Tuesday, February 17, 2015

Gremlins 2: The New Batch (1990)

If there was any doubt in Gremlins over whether the movie was supposed to be a horror or a comedy (and while it seems to favor comedy, the balance is subtle enough that you could make an argument for the horror), Gremlins 2 starts off, inexplicably, with a Looney Tunes segment featuring Bugs Bunny and Daffy Duck. Now, if this segment had gone dark at the end, like an Itchy & Scratchy cartoon opening up an episode of The Simpsons Treehouse of Horror, then that would be pretty creepy. But it doesn't. It's just a Looney Tunes sketch bridging the gap between the Warner Bros. logo and the movie's title screen, which zooms in on a bright and cheery New York City over uplifting, symphonic music. The message is clear. This movie isn't going to scare you. It's going to have a fun time. (If zany antics are your idea of fun).

Zach Galligan and Phoebe Cates (yes, that Phoebe Cates) return as the main characters in Gremlins' sequel, giving it a clear link of progression from the first movie. Like Poltergeist III, Gremlins 2 takes the basic premise of the first movie and relocates it to an urban high-rise, replacing the quaint suburban atmosphere of the previous film. Gizmo looks less like a Furby in this movie and more like an ultra-cutesy puppet. The weird thing is, I'm not sure that's an improvement. It's obvious that the filmmakers are capitalizing on Gizmo's potential as the fan-favored mascot of the film, but it just goes in too whimsical a direction.

And he's not alone, either. In the first Gremlins, the behavioral difference between Gizmo - the gentle, friendly Mogwai - and "Stripe" - the mischievous, alpha male bully - had a logical and naturalistic feel to it. Here, the assorted Mogwai are like the seven dwarfs, as if diversified for the purpose of commercial exploitation. The leader of the pack sports a mohawk; the bucktoothed, dopey one makes a "hyuk hyuk" noise; and the hyperactive one behaves like a retarded infant, constantly giggling, with its eyes always spinning in opposite directions. They're not even transformed yet, and I already want to squash them under my boot. Not because they're threatening - but because they're just plain annoying!

Where the physical humor in the first Gremlins was largely limited to pranks and sight gags, the sequel ratchets up the slapstick to an almost Three Stooges-like level. Even in their transformed state, the gremlins' caricaturized appearance takes away from their scariness. They look more cartoonish, more like rubber puppets than they did before. Even the location of the movie - which doesn't so much take place in the city, but almost exclusively within this ridiculous arcology-esque microcosm of an authoritarian, technological society - undermines the atmosphere of the film and makes it much less creepy (and believable) than the Christmas-y small town of the first movie. It's almost surreal at times, but in a very dated, quintessentially turn-of-the-'90s sort of way.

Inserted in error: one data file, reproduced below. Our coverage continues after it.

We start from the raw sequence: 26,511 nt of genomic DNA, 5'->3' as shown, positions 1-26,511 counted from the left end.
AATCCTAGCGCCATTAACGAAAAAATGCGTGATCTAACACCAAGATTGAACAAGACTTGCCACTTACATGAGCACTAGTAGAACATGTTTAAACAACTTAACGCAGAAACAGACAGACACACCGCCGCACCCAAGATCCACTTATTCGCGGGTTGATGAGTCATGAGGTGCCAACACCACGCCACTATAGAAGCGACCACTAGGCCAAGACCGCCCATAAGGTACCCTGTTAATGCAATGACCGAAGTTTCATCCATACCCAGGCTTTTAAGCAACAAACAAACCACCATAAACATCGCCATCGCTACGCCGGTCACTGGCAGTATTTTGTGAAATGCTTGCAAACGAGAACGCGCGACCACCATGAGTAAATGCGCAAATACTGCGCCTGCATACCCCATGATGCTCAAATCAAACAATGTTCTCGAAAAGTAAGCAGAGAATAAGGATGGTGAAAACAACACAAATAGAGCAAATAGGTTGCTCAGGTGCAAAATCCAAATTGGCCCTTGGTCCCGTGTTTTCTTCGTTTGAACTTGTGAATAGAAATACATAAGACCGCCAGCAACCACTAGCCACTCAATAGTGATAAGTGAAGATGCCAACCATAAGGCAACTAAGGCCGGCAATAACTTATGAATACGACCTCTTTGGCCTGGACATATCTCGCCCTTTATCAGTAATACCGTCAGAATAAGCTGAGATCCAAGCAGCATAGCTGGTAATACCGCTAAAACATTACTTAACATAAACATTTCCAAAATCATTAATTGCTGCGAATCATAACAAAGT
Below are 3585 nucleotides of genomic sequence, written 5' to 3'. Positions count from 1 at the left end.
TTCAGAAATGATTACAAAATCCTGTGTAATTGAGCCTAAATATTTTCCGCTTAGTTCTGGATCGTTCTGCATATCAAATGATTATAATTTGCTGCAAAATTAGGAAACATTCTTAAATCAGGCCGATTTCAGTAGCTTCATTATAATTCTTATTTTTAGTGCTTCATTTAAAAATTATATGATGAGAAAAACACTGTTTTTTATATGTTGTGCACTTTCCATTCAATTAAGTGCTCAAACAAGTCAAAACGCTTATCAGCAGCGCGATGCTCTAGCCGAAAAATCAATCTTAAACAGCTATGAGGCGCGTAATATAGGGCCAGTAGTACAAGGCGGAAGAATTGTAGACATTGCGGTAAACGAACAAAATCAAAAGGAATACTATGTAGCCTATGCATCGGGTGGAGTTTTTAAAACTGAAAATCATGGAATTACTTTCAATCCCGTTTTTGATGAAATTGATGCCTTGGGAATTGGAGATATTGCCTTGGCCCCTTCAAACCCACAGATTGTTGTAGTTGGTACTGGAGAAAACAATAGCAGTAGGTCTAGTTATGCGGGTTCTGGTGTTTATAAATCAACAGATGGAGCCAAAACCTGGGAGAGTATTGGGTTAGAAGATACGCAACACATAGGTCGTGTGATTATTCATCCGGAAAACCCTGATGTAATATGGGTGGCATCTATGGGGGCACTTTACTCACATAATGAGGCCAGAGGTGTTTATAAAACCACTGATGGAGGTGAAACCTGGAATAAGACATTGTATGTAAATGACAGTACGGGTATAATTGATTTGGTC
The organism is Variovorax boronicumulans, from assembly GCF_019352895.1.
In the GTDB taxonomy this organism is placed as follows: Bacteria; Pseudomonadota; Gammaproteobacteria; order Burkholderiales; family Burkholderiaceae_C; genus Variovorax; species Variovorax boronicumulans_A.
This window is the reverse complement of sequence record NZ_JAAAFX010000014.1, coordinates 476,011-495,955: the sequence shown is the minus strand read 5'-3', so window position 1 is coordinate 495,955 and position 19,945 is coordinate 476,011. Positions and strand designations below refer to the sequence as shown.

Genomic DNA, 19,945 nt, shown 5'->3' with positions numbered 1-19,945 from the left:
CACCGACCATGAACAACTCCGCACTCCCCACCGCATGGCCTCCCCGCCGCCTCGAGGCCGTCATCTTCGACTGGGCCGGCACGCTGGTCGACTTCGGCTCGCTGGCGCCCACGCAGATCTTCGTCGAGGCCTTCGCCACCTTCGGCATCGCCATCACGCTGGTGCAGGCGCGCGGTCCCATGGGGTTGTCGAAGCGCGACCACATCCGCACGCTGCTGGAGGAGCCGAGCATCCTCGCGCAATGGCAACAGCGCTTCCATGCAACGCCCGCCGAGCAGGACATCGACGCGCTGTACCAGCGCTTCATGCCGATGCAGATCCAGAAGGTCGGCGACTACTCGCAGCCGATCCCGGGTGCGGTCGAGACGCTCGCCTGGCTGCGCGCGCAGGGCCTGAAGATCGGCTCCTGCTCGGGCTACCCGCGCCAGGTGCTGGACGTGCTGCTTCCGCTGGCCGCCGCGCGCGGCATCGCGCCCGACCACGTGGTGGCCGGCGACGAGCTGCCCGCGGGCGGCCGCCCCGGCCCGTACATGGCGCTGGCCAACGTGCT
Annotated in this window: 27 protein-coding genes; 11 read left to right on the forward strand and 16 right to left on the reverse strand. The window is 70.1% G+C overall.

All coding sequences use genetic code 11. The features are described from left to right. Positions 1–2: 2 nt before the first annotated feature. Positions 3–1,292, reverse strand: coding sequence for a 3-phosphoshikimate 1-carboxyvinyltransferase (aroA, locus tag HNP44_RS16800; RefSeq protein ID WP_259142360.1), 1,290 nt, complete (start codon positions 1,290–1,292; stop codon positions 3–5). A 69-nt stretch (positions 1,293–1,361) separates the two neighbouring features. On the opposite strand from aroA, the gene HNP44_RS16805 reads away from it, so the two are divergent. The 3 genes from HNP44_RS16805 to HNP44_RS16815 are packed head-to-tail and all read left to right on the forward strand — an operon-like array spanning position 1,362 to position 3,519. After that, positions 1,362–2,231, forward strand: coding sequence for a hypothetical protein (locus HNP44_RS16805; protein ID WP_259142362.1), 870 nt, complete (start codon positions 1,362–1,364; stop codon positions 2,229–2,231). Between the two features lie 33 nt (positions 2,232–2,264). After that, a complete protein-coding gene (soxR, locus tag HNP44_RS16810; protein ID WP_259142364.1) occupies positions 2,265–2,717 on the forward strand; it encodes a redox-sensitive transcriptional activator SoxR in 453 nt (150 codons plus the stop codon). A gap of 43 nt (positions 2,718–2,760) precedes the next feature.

One thing this movie does right is that, as a sequel, it ups the stakes by presenting a newly evolved set of gremlins ("the new batch", presumably). Unfortunately, as in everything else, it squanders the horror potential in favor of comedy - beginning with the ridiculous science lab where the gremlins power up, run by a stone-faced Christopher Lee. One gremlin drinks a brain serum and gets really smart. Another grows wings like a bat, and is also injected with a genetic sunblock (removing the gremlins' primary weakness). A third becomes pure electricity! (We won't talk about the one who turns female and begins acting like a drag queen in heat). Of course, the evillest gremlin of them all has to drink a spider serum.

This all could have been much scarier (and certainly, the spider gremlin is a terror just to see on screen) if it served some other purpose than to give the director an opportunity to crack a bunch of pop culture jokes. The most effective gag is a fourth-wall-breaking sequence in which the gremlins appear to interfere with the projector running the film (and, after making shadow puppets on the screen, replace it with a "nudie cutie" titled Volleyball Holiday, in a rare demonstration of good taste). But the sequence is resolved by Hulk Hogan threatening the gremlins to put the right movie back on. (The home video version of this sequence involves some TV static and channel-surfing, and is resolved instead by John Wayne).

This is a great example of both the movie's strengths and weaknesses. Gremlins 2 has no shortage of good ideas. In fact, it works pretty well as a self-effacing parody (although its sense of humor doesn't really match my own). But where it falters is in its unflinching commitment to humor over horror. For some people, this is not a problem, but rather what makes this movie so great (though a lot of the jokes are dated, which limits its effective audience). But as far as I'm concerned, it took the tenuous balance of the first movie - which was already leaning dangerously towards the comedy edge - and pushed it right over the cliff.

No comments:

Post a Comment